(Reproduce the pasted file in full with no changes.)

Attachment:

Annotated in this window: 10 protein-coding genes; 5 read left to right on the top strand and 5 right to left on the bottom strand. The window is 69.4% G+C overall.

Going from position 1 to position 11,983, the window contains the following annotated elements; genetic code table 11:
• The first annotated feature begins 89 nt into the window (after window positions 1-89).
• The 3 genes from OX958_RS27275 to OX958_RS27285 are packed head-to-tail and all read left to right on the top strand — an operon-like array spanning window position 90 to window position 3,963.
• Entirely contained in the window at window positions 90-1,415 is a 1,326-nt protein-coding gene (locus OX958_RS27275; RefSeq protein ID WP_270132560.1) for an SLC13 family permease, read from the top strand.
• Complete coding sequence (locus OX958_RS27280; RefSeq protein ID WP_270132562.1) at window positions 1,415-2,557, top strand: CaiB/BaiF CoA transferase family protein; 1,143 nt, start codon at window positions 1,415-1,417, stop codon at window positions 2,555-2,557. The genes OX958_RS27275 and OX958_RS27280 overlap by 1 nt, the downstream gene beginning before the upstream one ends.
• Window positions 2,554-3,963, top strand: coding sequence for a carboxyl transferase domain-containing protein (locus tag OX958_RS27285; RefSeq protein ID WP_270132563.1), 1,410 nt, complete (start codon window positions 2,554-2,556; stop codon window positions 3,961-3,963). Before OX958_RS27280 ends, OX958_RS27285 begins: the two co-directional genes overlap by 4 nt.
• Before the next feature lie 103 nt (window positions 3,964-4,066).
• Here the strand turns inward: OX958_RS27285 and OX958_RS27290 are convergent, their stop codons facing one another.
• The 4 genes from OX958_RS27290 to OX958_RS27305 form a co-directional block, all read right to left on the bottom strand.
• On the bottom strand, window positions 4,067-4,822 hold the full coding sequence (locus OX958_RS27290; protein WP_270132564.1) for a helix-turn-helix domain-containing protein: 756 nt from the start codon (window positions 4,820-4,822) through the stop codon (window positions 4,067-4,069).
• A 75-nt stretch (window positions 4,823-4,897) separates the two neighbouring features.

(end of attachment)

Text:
Annotated in this window: 10 protein-coding genes; 5 read left to right on the top strand and 5 right to left on the bottom strand. The window is 69.4% G+C overall.

Going from position 1 to position 11,983, the window contains the following annotated elements; genetic code table 11:
• The first annotated feature begins 89 nt into the window (after window positions 1-89).
• The 3 genes from OX958_RS27275 to OX958_RS27285 are packed head-to-tail and all read left to right on the top strand — an operon-like array spanning window position 90 to window position 3,963.
• Entirely contained in the window at window positions 90-1,415 is a 1,326-nt protein-coding gene (locus OX958_RS27275; RefSeq protein ID WP_270132560.1) for an SLC13 family permease, read from the top strand.
• Complete coding sequence (locus OX958_RS27280; RefSeq protein ID WP_270132562.1) at window positions 1,415-2,557, top strand: CaiB/BaiF CoA transferase family protein; 1,143 nt, start codon at window positions 1,415-1,417, stop codon at window positions 2,555-2,557. The genes OX958_RS27275 and OX958_RS27280 overlap by 1 nt, the downstream gene beginning before the upstream one ends.
• Window positions 2,554-3,963, top strand: coding sequence for a carboxyl transferase domain-containing protein (locus tag OX958_RS27285; RefSeq protein ID WP_270132563.1), 1,410 nt, complete (start codon window positions 2,554-2,556; stop codon window positions 3,961-3,963). Before OX958_RS27280 ends, OX958_RS27285 begins: the two co-directional genes overlap by 4 nt.
• Before the next feature lie 103 nt (window positions 3,964-4,066).
• Here the strand turns inward: OX958_RS27285 and OX958_RS27290 are convergent, their stop codons facing one another.
• The 4 genes from OX958_RS27290 to OX958_RS27305 form a co-directional block, all read right to left on the bottom strand.
• On the bottom strand, window positions 4,067-4,822 hold the full coding sequence (locus OX958_RS27290; protein WP_270132564.1) for a helix-turn-helix domain-containing protein: 756 nt from the start codon (window positions 4,820-4,822) through the stop codon (window positions 4,067-4,069).
• A 75-nt stretch (window positions 4,823-4,897) separates the two neighbouring features.